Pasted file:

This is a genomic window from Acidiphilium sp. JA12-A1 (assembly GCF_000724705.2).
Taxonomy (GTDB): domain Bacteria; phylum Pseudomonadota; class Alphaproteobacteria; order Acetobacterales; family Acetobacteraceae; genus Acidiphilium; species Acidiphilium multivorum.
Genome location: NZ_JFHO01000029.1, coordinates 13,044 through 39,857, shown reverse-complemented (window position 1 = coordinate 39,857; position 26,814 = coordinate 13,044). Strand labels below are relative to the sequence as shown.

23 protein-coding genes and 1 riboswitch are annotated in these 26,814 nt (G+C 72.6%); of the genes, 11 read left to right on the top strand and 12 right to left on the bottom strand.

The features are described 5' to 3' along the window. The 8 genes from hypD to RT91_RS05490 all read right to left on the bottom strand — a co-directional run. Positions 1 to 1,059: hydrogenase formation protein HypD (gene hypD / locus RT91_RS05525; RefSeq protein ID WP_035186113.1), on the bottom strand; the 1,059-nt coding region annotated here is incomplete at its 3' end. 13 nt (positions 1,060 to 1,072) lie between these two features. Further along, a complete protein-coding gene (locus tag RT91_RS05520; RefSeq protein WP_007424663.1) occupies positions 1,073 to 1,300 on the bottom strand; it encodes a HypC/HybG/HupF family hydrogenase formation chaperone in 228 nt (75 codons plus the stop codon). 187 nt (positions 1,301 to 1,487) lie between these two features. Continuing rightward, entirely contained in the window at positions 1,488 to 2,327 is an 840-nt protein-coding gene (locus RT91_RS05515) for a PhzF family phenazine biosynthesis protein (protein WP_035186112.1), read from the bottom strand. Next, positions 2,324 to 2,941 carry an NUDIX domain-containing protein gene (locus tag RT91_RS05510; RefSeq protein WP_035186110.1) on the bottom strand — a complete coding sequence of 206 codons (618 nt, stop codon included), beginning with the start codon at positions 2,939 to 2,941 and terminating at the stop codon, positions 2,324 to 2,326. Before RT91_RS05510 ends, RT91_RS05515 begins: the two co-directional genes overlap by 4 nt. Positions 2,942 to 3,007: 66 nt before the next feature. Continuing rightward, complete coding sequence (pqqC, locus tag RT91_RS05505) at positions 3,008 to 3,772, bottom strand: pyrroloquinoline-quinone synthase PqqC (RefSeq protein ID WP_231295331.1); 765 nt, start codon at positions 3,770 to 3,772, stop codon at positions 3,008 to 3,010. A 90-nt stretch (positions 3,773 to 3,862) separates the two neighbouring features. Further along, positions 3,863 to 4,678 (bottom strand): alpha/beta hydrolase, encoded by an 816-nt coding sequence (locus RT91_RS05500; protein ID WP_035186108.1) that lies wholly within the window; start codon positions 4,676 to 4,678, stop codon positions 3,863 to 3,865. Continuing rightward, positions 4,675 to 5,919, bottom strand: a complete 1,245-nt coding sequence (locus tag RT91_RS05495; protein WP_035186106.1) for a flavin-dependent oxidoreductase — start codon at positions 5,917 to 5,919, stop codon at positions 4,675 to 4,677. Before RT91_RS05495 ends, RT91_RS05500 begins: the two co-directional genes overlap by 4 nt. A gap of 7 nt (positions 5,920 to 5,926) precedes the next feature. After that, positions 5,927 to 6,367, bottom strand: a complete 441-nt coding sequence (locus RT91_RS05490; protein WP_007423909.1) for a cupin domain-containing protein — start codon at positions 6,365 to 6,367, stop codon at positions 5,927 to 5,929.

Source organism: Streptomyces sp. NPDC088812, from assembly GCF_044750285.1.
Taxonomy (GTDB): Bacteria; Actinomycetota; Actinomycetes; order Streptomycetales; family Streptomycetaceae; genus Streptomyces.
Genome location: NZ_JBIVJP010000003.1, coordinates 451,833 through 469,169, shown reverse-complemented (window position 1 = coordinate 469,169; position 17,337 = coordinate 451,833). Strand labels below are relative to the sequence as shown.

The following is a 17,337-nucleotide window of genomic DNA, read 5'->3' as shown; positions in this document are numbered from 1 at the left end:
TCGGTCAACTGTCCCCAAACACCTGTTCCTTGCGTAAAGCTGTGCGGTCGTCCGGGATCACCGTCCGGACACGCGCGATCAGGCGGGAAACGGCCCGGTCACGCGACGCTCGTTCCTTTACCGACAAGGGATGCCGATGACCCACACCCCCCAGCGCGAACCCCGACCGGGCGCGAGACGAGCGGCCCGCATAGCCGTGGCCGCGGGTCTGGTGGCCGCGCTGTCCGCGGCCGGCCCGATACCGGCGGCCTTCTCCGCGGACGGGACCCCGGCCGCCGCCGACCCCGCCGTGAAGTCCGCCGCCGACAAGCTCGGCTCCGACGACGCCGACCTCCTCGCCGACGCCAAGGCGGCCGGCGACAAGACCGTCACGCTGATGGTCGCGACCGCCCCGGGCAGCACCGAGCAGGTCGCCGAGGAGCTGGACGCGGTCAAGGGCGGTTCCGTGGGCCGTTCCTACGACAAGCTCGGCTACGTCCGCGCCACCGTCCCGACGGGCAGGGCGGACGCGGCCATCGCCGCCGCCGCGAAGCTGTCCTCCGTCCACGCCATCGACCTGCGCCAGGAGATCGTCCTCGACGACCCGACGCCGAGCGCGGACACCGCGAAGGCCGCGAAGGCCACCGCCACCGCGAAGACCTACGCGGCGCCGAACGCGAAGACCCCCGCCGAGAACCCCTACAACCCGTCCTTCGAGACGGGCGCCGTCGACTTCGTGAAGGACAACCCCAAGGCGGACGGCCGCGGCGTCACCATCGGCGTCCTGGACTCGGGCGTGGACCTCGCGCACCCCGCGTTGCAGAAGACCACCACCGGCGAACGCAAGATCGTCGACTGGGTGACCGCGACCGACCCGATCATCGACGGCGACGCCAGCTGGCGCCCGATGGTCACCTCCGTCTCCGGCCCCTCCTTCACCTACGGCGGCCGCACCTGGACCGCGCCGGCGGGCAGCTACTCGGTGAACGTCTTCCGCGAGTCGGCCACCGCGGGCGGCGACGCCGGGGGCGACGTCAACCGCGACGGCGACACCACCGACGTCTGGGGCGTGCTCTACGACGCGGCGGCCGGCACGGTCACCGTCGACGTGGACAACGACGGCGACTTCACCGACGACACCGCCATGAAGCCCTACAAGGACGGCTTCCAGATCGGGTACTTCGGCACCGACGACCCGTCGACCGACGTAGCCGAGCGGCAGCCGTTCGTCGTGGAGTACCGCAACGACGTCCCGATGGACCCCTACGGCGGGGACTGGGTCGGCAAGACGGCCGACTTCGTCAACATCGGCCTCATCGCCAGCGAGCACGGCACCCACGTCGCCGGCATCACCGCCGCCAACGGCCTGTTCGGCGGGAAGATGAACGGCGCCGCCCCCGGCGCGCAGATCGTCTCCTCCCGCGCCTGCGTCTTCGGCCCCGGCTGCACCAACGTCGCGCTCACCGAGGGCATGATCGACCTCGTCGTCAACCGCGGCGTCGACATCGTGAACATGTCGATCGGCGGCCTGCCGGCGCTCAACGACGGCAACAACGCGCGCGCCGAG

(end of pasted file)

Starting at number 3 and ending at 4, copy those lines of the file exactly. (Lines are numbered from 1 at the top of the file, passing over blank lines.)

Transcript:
Genome location: NZ_JFHO01000029.1, coordinates 13,044 through 39,857, shown reverse-complemented (window position 1 = coordinate 39,857; position 26,814 = coordinate 13,044). Strand labels below are relative to the sequence as shown.

23 protein-coding genes and 1 riboswitch are annotated in these 26,814 nt (G+C 72.6%); of the genes, 11 read left to right on the top strand and 12 right to left on the bottom strand.